“Despite that many women still played a passive role in communication, that they are consulted at all represents a shift and was described as such by the women. This is also supported by the increased respect women felt they received from their partners and by perceived improvements in their relationships as a result of improved communication. Although the ideal of equal decision-making may not yet be a reality, this represents a positive change in that direction” (P. 816) [64].

Meet men’s needs while respecting women’s autonomy

Although engaging men in family planning, as users and supportive partners, is gaining acceptance, there is concern about effects of male engagement on women’s autonomy and the fundamental human right for women to control “their own sexuality, their bodies and their health” (P. 10) [65]. Some women may not want men to be responsible for contraception, fearing that a mistake or omission by their partner may lead to an unintended pregnancy [22]. It is critical, then, to learn from early mistakes made in programming to promote male engagement that appealed to stereotypic gender norms [66, 67], and to make sure that interventions to encourage male contraceptive use do not disempower women and reinforce gender inequalities [34]. The United Nations Population Fund (UNFPA), which supports husband’s schools to reach men and influence them to support women’s reproductive health, reports that couple communication has increased and men have a greater understanding of the importance of the health and wellbeing of their wives and children [68]. However, an evaluation of the husbands’ schools by the Institute for Reproductive Health will help show if the approach promotes gender equity or reinforces male dominance.
Men should be able to exercise their reproductive right to use contraception, but they should not be able to deny their partner’s right to use family planning. While highlighting the benefits of involving both men and women in contraception, women must retain the ability to choose to use contraception and to access services alone (Stern, [69]; Tao et al. [70]).

Link men’s family planning use with their desire to support their families

More attention has recently been focused on men as engaged fathers [22]. Whether an adolescent boy or a man wants to become a father is an important question with potential consequences not just for the women or adolescent girl who becomes pregnant but also for the man or adolescent boy. Men’s attitudes have been changing and men want to be involved in decisions about having or not having children [71]. A 2014 study in Pakistan found that one of the main motivators behind a trend of wanting smaller families is economic stress and pressure men feel about being the main income earners for their family [72]. Another study of married men in Pakistan found that the perception that a responsible, caring husband uses family planning to improve the standard of living of his family and to protect his wife’s health made men 1.5 times more likely to intend to use a condom [73].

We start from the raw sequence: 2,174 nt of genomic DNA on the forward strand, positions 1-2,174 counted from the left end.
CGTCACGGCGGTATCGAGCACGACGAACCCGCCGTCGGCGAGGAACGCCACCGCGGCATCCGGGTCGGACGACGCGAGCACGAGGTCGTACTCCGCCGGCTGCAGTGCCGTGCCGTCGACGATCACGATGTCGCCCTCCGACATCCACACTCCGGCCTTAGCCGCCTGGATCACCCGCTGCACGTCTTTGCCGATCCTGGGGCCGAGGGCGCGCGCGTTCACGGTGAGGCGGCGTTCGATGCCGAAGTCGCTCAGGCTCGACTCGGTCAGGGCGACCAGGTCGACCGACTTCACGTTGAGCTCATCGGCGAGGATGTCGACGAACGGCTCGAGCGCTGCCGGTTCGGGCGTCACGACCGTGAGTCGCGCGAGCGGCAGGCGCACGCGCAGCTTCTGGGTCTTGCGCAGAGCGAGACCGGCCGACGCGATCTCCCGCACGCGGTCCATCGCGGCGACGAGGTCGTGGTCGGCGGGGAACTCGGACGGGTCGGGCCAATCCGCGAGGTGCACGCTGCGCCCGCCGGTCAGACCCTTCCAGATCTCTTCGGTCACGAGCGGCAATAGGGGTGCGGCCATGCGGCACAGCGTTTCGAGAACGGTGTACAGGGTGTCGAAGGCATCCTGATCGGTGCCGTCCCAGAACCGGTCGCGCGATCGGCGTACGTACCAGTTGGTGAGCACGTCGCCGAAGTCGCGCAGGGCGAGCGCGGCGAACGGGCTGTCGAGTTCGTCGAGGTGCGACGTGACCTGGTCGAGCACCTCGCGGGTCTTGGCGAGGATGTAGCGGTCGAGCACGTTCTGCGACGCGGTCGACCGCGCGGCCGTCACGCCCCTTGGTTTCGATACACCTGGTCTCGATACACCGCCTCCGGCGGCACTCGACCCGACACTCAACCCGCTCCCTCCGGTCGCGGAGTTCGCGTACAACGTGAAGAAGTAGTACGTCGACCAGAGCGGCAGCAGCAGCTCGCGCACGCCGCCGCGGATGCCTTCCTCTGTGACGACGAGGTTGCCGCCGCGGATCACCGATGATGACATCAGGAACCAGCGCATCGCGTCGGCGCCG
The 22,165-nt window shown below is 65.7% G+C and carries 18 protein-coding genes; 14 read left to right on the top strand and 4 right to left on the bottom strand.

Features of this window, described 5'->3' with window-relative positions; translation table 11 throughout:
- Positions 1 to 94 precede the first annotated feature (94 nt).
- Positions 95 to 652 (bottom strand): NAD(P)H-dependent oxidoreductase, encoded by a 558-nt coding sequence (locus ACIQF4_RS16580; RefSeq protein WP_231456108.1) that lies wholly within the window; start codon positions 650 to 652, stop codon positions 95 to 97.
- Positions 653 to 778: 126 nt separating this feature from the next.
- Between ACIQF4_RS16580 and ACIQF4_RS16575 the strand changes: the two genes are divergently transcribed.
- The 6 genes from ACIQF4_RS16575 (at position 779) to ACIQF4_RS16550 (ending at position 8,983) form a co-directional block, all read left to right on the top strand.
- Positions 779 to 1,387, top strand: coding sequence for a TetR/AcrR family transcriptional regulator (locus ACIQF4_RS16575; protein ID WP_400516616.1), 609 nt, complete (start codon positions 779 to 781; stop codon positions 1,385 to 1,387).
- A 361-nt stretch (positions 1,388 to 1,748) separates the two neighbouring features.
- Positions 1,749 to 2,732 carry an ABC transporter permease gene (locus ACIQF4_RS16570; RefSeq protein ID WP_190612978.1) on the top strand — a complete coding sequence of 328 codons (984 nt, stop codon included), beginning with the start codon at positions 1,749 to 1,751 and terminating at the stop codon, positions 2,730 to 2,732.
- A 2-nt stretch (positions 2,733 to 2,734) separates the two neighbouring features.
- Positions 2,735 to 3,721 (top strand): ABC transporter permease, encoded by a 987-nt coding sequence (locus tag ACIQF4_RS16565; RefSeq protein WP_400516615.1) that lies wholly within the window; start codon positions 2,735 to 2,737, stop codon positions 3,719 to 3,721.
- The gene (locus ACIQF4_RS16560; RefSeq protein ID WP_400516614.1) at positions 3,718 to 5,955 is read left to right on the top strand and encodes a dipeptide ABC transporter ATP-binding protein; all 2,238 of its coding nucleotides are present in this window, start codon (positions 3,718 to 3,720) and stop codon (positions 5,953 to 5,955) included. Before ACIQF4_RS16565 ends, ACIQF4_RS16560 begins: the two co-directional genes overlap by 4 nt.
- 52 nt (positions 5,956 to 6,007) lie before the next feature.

In Jamaica, the Women’s Center Foundation has a longstanding and successful program to help school-age girls who get pregnant stay in school and delay having more children [74]. A study in 2002 of the “baby fathers” of girls who had been in the program between 1990 and 1994 [75], found that the boys considered themselves better fathers than their fathers had been but “many felt that a separate program for men could help them communicate with their sons about reproductive health, sexuality, and personal development” (P. 20) [2].

Teach adolescent boys about pregnancy prevention and healthy sexual relationships

Sexuality education that is gender transformative is more effective in pregnancy prevention than sexuality education that does not challenge gender norms [76]. Comprehensive sexuality education therefore “must talk about parenthood and make the link between sexuality and fatherhood more explicit” (P. 139) [21]. Many adolescent pregnancy prevention programs reinforce gender inequality by reinforcing the notion that girls are the only ones responsible for preventing an unintended pregnancy [12]. Almost nothing is known about the impact of early, unintended and unwanted pregnancy on the lives of adolescent boys [77]. Some experts have recommended the need for age appropriate educational programs on sexual and reproductive health, including how boys can responsibly prevent unintended pregnancy [16] and Todesco M and Gay J: Guidance for the education sector on preventing unintended adolescent pregnancies, forthcoming from UNESCO.

Develop national policies and guidelines that include men as family planning users